Grocery Bag Therapy

Scientists get a better idea of how nutrition can help prevent cancer

You've heard it over and over again: To ward off cancer, eat more broccoli and tomatoes, drink more tea and red wine. Now, new research is helping us to better understand why you should do those things.

Over the past decade, scientists have studied people with cancer and compared their diets with those of similar folks who don't have the disease. The conclusion? Those who eat more vegetables, fruits, and other wholesome foods usually have lower cancer rates.

But simply showing that people who eat a particular diet get less cancer doesn't prove these foods are actually protective. What if those people are simply healthier to begin with? So scientists are going beyond simple observations to probe the cellular and biochemical details of the effects of individual chemicals in foods. And they're beginning to paint a compelling picture of the mechanisms by which foods can, in fact, protect against cancer. Helping in this effort is the National Cancer Institute, which is sponsoring some 60 clinical trials that test the cancer-preventive effects of chemicals in everything from grapes to garlic. It's also funding studies that probe the molecular targets of substances found in food.

The basic idea is that individual nutrients act like drugs in the body, hitting targets in cells that affect cancer development. For instance, toxicologist Tom Kensler at Johns Hopkins University has shown that substances called isothiocyanates, found in cruciferous vegetables such as broccoli, cause cells to boost production of enzymes capable of breaking down carcinogens before they do harm. Dr. Andrew Dannenberg of New York-Presbyterian Hospital has learned that the omega-3 fatty acids in fish oil "have spectacularly interesting molecular effects," controlling genes involved in cancer. Dannenberg says typically many years elapse before an initial malfunction in cells turns into a tumor. Research like his is designed to find substances that could be eaten or taken to keep tumors from starting.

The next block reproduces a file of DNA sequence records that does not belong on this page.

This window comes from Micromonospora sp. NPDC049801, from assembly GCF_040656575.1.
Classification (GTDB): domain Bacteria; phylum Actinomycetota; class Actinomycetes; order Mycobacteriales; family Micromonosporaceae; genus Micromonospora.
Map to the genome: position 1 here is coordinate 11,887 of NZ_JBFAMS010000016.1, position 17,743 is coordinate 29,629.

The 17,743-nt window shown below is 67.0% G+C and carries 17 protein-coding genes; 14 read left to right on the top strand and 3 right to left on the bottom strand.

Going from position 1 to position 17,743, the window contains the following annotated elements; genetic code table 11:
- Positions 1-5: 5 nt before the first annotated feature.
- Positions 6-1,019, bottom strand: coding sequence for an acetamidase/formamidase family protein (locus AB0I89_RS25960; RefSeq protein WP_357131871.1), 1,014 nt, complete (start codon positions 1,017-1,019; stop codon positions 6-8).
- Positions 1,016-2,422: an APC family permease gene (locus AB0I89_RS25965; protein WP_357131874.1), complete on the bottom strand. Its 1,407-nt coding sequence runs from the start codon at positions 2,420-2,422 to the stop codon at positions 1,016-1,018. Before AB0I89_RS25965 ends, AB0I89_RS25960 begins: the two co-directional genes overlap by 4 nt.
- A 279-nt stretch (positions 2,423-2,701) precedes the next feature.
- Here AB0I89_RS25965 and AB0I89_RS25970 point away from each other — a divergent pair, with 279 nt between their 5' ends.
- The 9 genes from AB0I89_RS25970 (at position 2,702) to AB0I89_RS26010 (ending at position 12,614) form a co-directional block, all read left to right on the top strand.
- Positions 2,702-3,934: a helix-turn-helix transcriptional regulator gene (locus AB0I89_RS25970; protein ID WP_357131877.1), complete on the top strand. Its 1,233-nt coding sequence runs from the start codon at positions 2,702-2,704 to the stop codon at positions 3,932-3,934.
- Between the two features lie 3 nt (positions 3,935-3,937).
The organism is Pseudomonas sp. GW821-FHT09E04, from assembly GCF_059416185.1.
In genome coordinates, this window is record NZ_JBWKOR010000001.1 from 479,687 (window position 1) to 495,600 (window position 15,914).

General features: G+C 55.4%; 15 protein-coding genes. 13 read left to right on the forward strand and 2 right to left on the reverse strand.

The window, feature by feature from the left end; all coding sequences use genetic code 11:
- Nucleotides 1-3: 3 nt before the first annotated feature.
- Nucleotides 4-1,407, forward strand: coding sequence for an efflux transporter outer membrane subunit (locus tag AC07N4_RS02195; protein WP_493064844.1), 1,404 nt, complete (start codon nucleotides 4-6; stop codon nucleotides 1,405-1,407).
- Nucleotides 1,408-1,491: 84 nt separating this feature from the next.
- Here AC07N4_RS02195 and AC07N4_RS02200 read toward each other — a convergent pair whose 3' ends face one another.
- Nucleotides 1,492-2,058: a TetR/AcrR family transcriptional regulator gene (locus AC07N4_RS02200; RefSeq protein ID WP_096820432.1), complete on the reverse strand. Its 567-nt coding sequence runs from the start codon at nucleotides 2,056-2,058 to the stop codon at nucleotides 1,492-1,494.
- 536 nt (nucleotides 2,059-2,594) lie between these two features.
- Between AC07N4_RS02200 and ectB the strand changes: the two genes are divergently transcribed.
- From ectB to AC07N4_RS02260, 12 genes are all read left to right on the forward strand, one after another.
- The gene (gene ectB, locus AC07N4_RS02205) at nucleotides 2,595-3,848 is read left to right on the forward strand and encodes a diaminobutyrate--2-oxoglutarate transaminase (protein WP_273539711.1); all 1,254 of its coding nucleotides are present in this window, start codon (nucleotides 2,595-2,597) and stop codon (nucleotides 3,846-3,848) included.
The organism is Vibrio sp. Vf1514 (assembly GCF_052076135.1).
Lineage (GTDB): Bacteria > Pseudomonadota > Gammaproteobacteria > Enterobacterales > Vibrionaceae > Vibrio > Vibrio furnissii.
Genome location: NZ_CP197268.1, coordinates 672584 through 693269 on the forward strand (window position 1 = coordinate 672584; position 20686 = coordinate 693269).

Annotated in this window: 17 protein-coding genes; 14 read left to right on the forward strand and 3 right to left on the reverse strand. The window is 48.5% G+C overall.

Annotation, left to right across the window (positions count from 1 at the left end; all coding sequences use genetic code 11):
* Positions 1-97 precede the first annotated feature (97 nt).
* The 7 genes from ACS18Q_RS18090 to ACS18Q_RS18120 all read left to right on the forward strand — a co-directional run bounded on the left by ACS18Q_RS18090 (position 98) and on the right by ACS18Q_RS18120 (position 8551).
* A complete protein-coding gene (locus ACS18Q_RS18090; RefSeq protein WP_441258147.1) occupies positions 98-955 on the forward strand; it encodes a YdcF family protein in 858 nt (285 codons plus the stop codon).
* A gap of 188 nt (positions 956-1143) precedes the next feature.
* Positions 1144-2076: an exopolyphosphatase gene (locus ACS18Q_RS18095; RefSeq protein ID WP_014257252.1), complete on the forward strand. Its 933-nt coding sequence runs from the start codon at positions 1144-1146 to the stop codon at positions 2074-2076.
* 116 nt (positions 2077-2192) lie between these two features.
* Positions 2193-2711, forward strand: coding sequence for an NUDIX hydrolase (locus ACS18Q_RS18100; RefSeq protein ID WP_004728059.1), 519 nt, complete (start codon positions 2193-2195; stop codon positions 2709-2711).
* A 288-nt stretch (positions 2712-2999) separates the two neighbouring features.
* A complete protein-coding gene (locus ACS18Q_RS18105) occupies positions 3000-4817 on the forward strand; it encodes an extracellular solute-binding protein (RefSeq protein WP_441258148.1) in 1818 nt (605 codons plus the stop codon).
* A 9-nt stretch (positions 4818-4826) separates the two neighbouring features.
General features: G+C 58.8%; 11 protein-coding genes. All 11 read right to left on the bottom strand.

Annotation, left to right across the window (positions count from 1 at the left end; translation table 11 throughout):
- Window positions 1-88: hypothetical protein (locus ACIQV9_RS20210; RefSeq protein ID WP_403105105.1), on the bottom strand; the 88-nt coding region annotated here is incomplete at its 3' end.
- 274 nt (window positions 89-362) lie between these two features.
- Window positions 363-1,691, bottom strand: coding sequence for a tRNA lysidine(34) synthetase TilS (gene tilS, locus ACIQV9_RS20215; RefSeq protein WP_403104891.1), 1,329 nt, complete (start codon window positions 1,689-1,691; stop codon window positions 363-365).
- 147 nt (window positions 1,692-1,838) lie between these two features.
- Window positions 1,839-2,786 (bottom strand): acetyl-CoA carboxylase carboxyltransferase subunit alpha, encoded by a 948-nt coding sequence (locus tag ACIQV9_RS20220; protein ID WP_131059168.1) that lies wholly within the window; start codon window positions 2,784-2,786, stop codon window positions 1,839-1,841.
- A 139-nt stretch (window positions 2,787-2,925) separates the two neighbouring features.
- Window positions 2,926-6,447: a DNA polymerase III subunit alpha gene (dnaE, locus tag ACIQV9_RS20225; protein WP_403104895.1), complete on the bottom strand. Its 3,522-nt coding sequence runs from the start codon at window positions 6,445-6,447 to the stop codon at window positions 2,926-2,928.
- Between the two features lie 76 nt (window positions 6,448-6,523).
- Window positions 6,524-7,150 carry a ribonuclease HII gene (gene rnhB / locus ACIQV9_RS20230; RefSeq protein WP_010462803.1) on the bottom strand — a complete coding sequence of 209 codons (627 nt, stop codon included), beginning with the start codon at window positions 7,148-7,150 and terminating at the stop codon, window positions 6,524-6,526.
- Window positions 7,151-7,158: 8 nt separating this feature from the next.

Nutrients in other foods also seem to act like anticancer drugs. Resveratrol, found in grapes and red wine, kills cancer in the test tube and reduces the number of tumors in animals. Another intriguing substance is lycopene, found in tomatoes. Cooking the tomatoes--think tomato sauce--affects the lycopene in a way that makes it easier for the body to absorb. In test tubes, lycopene is able to slow the kind of cell growth that leads to cancer.

Researchers believe scores of such protective substances exist, with many still to be discovered. Eventually, it may be possible to concoct a dietary supplement packed with the right amounts to minimize your cancer risk.

Until then, however, the best advice is still the old-fashioned kind: Eat lots of fruits, veggies, and whole grains, drink moderate amounts of red wine or grape juice, don't stint on the garlic, and stay trim and fit. "Some 30% to 40% of cancers could be avoided with diet, physical activity, and weight loss," says Dr. George A. Bray, professor of medicine at Louisiana State University Medical Center. You might also want to be careful about barbecuing meat, poultry, and fish at high temperatures. High-heat promotes chemical reactions that form carcinogens, as does the fat that drips on coals. One fix: Turn meat more frequently or slather on sauce to keep temperatures down.

A healthy diet is no guarantee that you'll be cancer-free. But it'll lessen your chances of getting a diagnosis you will dread.

By John Carey

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